Thanks to filmmaker Jon Leonoudakis, Ball Four is once again a hot topic.

My memories of Jim Bouton's baseball playing days are vague. As an 11-year-old  playing ball in the schoolyards of New York City, to me, Bouton was an ex-New York Yankee pitcher who I was told had a few pretty good seasons on the mound in the Bronx. Years later when I picked up a copy of Ball Four, a tell-all diary of his 1969 season with the Seattle Pilots and Houston Astros (along with tales from his seven seasons in pinstripes), my take on Major League Baseball changed forever.

To say Ball Four, first released in 1970, was a game changer is no exaggeration.  During my recent chat with Leonoudakis about his latest film - Ball Four Turns 40: The Legendary Event For The Iconic Book, I gained a clearer perspective on just how important Bouton still is to the game.

Although it has been more than a half century since Ball Four hit book shelves, a few years back the inner fan of Leonoudakis knew there was another side of Bouton's work to be told.

Enter the Baseball Reliquary, and it's late executive director Terry Cannon.

Jim Bouton shows filmmaker Jon Leonoudakis the proper grip of a knuckleball in 2010 (Photo Courtesy of Jon bleonoudakis)
Promotional film flyer.  (Photo Courtesy of Jon bleonoudakis)

Cannon and Leonoudakis worked to bring Bouton, who at age 80 passed in 2019 while living in Great Barrington, Massachusetts, to the west coast. Bouton was elected to the Reliquary's Shrine of the Eternals in 2001.

Fast forward to September 2010, and Ball Four celebrtates its 40th year in print.  Time Magazine ranks Ball Four among its 100 greatest non-fiction books all all-time.  In 1996 New York's Public Library lists Ball Four with its best books of the century.

How could a film not be made of Ball Four? How could anyone other than Leonoudakis be the chosen storteller?

The one hour documentary on Ball Four is available for viewing at sweetspottv.

Anytime speaking with Leonoudakis about baseball is a good day.

With his filmmaking expertise and his 'hopelessly' in love with baseball, Ball Four Turns 40 is a project that came about in two stages.  Leonoudakis had the footage from the event of a dozen years earlier.  Then, about one year ago he began putting the film together.

As a self-confessed 'baseball crazed kid in the 1960's', Leonoudakis remembers seeing an article in LOOK Magazine about Ball Four. He immediately followed up with purchasing a copy of the book that then MLB Commissioner Bowie Kuhn did his best to discredit; blackball. The thought of drugs, infidelity, practical jokes, and baseball heroes experiencing real life difficulties was previously unheard of.

The media, who acted as guardians to the dark side of the game, lost their grip. Ball Four let it all out in the open. It's estimated that more than 5.5 million copies of Ball Four have been in circulation since the book's first printing in 1970.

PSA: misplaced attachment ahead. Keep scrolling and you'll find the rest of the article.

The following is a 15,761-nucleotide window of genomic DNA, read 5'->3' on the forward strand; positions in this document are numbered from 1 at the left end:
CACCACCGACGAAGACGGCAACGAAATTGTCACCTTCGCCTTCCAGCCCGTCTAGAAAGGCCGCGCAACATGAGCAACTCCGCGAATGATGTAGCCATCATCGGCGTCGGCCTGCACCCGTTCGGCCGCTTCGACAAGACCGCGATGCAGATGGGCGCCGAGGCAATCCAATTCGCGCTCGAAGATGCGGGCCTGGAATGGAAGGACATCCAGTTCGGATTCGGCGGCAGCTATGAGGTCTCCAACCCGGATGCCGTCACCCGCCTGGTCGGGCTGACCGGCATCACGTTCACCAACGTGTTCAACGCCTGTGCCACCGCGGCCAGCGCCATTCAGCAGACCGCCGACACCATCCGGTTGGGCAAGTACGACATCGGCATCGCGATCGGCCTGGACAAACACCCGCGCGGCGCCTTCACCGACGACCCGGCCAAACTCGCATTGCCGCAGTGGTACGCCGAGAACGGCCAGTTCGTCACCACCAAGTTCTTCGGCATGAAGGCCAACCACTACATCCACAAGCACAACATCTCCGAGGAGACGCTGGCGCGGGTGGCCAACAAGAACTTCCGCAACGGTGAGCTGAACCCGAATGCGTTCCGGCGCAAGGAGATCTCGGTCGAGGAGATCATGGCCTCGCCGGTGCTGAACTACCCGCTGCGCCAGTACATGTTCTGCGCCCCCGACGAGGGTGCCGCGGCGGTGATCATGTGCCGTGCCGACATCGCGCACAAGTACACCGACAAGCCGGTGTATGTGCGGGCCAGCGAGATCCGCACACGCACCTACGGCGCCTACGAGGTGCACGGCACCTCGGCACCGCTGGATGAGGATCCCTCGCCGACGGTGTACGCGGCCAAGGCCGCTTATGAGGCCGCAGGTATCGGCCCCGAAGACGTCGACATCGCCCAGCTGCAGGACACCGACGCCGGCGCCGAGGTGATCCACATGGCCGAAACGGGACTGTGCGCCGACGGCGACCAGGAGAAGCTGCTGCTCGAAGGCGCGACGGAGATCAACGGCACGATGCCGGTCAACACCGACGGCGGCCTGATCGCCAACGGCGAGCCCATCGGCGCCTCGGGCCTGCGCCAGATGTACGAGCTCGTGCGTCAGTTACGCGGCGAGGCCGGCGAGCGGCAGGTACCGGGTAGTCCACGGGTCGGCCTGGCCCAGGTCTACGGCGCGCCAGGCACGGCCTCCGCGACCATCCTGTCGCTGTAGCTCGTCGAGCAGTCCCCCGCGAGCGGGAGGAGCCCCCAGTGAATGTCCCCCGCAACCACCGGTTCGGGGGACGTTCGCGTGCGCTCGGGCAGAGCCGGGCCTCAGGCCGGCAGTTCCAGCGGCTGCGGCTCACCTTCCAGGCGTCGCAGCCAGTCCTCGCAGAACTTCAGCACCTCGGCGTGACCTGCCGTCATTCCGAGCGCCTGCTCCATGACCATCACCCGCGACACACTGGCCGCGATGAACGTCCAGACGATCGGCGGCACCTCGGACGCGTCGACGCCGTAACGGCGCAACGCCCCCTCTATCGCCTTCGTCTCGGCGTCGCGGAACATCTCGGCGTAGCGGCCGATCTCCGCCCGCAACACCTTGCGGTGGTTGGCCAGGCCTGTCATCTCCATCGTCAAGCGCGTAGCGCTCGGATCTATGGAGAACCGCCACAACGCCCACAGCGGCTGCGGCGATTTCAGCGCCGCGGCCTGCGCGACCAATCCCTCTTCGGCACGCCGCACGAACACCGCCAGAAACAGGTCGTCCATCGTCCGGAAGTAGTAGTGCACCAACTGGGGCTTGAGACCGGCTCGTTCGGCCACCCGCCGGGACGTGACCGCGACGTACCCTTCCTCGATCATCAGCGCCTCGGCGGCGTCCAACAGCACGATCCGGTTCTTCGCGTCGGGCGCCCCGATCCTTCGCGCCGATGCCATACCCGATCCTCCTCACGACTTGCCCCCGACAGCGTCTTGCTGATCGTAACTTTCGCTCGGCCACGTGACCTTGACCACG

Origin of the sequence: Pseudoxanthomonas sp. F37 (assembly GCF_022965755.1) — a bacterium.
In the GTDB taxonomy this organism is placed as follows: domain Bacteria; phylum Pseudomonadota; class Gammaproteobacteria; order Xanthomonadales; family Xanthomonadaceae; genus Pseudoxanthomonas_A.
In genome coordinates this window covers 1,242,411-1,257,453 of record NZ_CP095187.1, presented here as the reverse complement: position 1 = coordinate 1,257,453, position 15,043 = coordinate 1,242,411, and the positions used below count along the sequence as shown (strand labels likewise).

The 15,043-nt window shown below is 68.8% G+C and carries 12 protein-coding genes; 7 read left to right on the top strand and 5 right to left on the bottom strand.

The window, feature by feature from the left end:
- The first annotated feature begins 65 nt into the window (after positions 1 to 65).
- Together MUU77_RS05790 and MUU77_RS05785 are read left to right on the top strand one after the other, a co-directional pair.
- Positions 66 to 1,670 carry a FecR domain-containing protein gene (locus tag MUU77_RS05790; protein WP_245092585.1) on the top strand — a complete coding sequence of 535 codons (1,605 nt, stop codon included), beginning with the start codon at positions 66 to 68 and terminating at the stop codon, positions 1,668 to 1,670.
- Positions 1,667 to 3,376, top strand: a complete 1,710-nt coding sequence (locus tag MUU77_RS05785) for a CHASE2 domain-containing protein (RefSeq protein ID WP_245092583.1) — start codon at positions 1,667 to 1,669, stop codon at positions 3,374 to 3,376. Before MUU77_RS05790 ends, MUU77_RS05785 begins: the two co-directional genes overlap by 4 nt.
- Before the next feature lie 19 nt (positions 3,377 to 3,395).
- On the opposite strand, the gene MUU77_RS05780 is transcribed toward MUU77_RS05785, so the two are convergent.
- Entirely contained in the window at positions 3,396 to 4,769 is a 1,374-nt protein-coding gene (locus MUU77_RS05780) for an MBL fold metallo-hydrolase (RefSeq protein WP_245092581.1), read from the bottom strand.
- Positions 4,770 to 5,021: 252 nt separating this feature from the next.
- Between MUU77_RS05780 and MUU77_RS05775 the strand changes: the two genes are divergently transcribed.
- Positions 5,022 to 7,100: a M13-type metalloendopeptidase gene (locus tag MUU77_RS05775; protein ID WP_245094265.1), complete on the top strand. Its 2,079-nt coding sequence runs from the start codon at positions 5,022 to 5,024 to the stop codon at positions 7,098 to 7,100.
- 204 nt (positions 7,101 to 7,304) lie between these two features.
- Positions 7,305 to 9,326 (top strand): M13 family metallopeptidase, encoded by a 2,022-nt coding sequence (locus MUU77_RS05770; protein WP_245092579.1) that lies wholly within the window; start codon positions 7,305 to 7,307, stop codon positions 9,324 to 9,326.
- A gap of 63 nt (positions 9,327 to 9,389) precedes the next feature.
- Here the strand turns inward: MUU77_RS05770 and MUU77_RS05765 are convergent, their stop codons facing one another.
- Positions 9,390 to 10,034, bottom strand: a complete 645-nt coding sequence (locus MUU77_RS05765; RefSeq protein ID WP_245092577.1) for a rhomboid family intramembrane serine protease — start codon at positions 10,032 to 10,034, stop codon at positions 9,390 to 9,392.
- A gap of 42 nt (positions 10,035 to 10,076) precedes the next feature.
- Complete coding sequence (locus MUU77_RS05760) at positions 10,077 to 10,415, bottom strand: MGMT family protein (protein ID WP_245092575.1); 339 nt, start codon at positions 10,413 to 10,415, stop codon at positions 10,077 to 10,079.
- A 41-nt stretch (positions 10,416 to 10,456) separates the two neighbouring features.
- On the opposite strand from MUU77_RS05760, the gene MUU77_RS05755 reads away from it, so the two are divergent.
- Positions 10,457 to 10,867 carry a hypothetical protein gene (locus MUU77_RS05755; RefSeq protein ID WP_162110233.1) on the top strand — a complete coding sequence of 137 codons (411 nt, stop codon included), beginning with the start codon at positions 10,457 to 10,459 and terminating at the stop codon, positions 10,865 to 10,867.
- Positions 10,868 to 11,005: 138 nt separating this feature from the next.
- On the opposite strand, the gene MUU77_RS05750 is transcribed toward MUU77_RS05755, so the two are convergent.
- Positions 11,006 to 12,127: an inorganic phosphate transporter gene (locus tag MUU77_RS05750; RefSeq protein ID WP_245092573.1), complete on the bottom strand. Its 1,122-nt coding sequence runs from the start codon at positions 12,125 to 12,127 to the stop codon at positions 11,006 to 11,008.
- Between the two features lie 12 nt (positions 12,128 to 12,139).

Back to Leonoudakis.

In 2010, when the 'Ball Four Turns Forty' exhibition was held at the Burbank Central Library in California, Bouton was flown to the west coast for a day-long visit with the Reliquary. Along with Bouton's visit, there was displays of Seattle Pilot memorabilia. The Pilots were in existence for one lone season - 1969.

Leonoudakis tells of scrambling to be ready for Bouton's visit, and how best to capture footage of the pending event.

There were three cameras to collect footage of Bouton and his interaction with the nealy 200 baseball fans in attendance.  In the end, Leonoudakis had so many stories on film to choose from, making it difficult to nail down just what and who made the final cut.

The evening before the September 2010 event, Leonoudakis was invited to dinner with the Yankee legend who pitched the club to the 1962 World Series championship, and collected two victories in the 1964 World Series.

" He (Bouton) exceeded all my expectations," says Leonoudakis.  " Jim was a delightful guy, once you got to know him."

During their meeting, Leonoudakis even learned from Bouton how to properly throw a knuckleball (Bouton's specialty during his all-star career).

The special guests, besides Bouton such as his former Pilots teammates Tommy Davis and Greg Goosen, plus film director and screenwriter Ron Shelton, all add up to making Ball Four Turns 40 a must view for sports fans.

In all, it took Leonoudakis about one year to complete Ball Four Turns 40.  The film is so good because Leonoudakis knows the book so well.  Watch the film, have a few laughs whlie looking back in time to when baseball had fun characters and analytics didn't rule.

Watch and learn why Ball Four remains a timeless baseball read.

Kristine Bellino, WIBX

Don Laible is a freelance sportswriter from the Mohawk Valley, now living in Florida. He has reported on professional baseball and hockey for print, radio, and on the web since the 1980's. His columns are featured weekly at Don can be contacted via email at 

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